As expected, the Quest plot type involves a hero going on a journey to obtain a prize that is far away. Oftentimes, they return home with the prize as well.
Examples: Percy Jackson; The Lord of the Rings; Monty Python and the Holy Grail; Finding Nemo
4 Rags to Riches
The hero starts out commonplace, poor, or downtrodden by life. They are often miserable but have the potential for greatness. The story follows along their journey to wealth, importance, and happiness.
Examples: Great Expectations; Cinderella; Jane Eyre; Holes
There are two additional variations of this plot type: Failure and Hollow Victory. Failure consists of the hero (seeking success and wealth for selfish reasons) losing what they have gained. This is called a Tragedy (such as MacBeth). The Hollow Victory consists of the hero fulfilling his goals, but in such a way that leaves him frustrated with his success, as he is still not satisfied.
The hero, in some way, is trapped in some way and is rescued by another character’s loving act. This may be a prison caused by a villain, by a dark power, or by the character’s own negative emotions. One problem with this plot type is that often the hero/heroine plays a passive role in the story as they are saved by someone else. A way to combat this issue is by making the redeeming character the hero, or have the hero choose for themselves to change (i.e. Belle [the hero] saving the Beast; Scrooge choosing to change himself [after advice from Marley’s interference]).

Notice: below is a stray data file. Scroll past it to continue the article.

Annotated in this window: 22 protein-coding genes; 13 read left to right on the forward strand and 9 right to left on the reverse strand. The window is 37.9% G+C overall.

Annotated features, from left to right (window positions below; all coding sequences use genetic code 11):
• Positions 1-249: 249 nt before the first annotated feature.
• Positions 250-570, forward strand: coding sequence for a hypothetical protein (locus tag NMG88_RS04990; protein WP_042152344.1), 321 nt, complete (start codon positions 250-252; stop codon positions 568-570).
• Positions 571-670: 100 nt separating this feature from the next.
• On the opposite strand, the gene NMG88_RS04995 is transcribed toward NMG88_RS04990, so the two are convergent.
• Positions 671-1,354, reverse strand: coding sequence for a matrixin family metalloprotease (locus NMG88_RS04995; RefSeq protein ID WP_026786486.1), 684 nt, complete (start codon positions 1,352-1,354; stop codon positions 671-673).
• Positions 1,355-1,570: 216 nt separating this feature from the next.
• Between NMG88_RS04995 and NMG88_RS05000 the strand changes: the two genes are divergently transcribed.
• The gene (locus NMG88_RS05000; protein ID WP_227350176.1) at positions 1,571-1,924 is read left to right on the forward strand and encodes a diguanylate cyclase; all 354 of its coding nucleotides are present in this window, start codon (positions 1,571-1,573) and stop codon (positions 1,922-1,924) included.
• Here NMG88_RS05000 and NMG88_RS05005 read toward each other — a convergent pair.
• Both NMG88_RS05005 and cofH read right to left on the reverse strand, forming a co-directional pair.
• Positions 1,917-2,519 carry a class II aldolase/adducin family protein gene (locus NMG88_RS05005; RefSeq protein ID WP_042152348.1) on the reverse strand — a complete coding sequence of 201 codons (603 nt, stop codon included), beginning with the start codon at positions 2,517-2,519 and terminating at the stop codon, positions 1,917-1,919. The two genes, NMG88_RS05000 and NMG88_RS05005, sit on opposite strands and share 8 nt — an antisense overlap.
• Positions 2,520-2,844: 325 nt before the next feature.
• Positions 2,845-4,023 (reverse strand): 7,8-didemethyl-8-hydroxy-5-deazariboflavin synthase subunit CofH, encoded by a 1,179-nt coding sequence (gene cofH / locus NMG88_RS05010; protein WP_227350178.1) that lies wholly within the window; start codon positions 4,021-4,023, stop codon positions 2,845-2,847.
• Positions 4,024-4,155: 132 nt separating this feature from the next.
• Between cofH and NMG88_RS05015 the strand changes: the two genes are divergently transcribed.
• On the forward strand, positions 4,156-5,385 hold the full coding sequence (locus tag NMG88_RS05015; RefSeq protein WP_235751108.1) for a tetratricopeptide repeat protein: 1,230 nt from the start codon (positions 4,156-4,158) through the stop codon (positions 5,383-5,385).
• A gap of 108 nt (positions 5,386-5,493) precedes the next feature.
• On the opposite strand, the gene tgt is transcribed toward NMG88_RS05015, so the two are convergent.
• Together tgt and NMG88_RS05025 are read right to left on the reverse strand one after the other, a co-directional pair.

Examples: A Christmas Carol; The Secret Garden; How the Grinch Stole Christmas; Beauty and the Beast
Similar to Comedy, this is defined by its ending. In tragedies, the hero does not resolve their inner conflict. (See the Rags to Riches variation: Hollow Victory.) The goal is not achieved and/or the hero is destroyed in some way.
Examples: Romeo and Juliet; The Picture of Dorian Gray; The Great Gatsby; 1984
7 Voyage and Return
Like the name implies, the hero goes on a journey, but unlike in a quest, there is not typically a goal to be met or prize to be won. They enter a strange world, are then met with danger and must escape, and return to the safety of home. In some cases, the hero learns a valuable lesson along the way.
Examples: Alice in Wonderland; The Wizard of Oz; The Odyssey; The Lion, the Witch, and the Wardrobe
A basic plot in which an outsider is discovering the truth behind a horrendous event (such as a theft or murder). This plot type is different in that oftentimes the main character has no inner conflict to resolve—it’s all outer conflict. However, there are ways to combat this by inserting a moral dilemma, thus giving the hero (usually a detective) a personal stake in the matter.
Examples: The Adventures of Sherlock Holmes; Murder on the Orient Express; Chinatown
9 Rebellion Against “The One”
The hero rebels against the all-powerful enemy who controls the world. This is the most basic story structure for Fantasy and Science Fiction, and it can often be submersed into other plot types, depending on the progression and the ending.
The One may be portrayed as benevolent, but the hero feels that the One is at fault for a lack of control or a slight against them, therefore fighting back. In some cases, the hero loses and once again becomes part of the rest of the world; in other cases, the hero succeeds in overthrowing The One despite its power, thus resulting in a freer world.